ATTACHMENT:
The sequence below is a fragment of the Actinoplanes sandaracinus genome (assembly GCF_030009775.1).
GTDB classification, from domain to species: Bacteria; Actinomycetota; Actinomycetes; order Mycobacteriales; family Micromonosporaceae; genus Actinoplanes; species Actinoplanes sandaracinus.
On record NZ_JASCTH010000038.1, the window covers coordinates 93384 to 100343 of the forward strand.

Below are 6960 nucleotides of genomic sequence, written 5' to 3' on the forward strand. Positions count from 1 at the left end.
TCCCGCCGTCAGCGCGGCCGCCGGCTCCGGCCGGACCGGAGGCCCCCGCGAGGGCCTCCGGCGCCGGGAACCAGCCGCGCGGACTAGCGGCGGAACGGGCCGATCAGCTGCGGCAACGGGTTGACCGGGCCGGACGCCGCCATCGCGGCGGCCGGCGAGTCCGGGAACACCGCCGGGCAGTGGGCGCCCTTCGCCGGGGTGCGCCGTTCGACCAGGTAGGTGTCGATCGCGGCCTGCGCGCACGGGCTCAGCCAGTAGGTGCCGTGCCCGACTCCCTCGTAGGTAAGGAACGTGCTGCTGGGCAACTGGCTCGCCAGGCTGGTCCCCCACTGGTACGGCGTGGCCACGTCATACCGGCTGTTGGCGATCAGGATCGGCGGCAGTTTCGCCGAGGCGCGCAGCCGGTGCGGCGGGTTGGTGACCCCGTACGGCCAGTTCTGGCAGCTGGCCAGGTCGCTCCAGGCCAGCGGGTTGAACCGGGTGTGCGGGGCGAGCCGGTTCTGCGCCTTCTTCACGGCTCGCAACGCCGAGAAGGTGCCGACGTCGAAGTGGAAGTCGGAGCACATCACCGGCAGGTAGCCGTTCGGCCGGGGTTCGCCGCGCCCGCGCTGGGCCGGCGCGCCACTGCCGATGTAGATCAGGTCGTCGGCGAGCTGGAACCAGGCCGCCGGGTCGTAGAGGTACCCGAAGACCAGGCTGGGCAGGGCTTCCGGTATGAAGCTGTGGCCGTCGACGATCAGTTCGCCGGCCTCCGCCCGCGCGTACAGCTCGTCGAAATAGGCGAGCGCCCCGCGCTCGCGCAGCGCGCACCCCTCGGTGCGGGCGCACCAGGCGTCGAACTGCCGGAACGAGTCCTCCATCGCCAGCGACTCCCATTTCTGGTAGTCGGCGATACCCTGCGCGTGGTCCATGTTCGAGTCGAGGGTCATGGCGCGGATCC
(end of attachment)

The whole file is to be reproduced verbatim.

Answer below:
The sequence below is a fragment of the Actinoplanes sandaracinus genome (assembly GCF_030009775.1).
GTDB classification, from domain to species: Bacteria; Actinomycetota; Actinomycetes; order Mycobacteriales; family Micromonosporaceae; genus Actinoplanes; species Actinoplanes sandaracinus.
On record NZ_JASCTH010000038.1, the window covers coordinates 93384 to 100343 of the forward strand.

Below are 6960 nucleotides of genomic sequence, written 5' to 3' on the forward strand. Positions count from 1 at the left end.
TCCCGCCGTCAGCGCGGCCGCCGGCTCCGGCCGGACCGGAGGCCCCCGCGAGGGCCTCCGGCGCCGGGAACCAGCCGCGCGGACTAGCGGCGGAACGGGCCGATCAGCTGCGGCAACGGGTTGACCGGGCCGGACGCCGCCATCGCGGCGGCCGGCGAGTCCGGGAACACCGCCGGGCAGTGGGCGCCCTTCGCCGGGGTGCGCCGTTCGACCAGGTAGGTGTCGATCGCGGCCTGCGCGCACGGGCTCAGCCAGTAGGTGCCGTGCCCGACTCCCTCGTAGGTAAGGAACGTGCTGCTGGGCAACTGGCTCGCCAGGCTGGTCCCCCACTGGTACGGCGTGGCCACGTCATACCGGCTGTTGGCGATCAGGATCGGCGGCAGTTTCGCCGAGGCGCGCAGCCGGTGCGGCGGGTTGGTGACCCCGTACGGCCAGTTCTGGCAGCTGGCCAGGTCGCTCCAGGCCAGCGGGTTGAACCGGGTGTGCGGGGCGAGCCGGTTCTGCGCCTTCTTCACGGCTCGCAACGCCGAGAAGGTGCCGACGTCGAAGTGGAAGTCGGAGCACATCACCGGCAGGTAGCCGTTCGGCCGGGGTTCGCCGCGCCCGCGCTGGGCCGGCGCGCCACTGCCGATGTAGATCAGGTCGTCGGCGAGCTGGAACCAGGCCGCCGGGTCGTAGAGGTACCCGAAGACCAGGCTGGGCAGGGCTTCCGGTATGAAGCTGTGGCCGTCGACGATCAGTTCGCCGGCCTCCGCCCGCGCGTACAGCTCGTCGAAATAGGCGAGCGCCCCGCGCTCGCGCAGCGCGCACCCCTCGGTGCGGGCGCACCAGGCGTCGAACTGCCGGAACGAGTCCTCCATCGCCAGCGACTCCCATTTCTGGTAGTCGGCGATACCCTGCGCGTGGTCCATGTTCGAGTCGAGGGTCATGGCGCGGATCC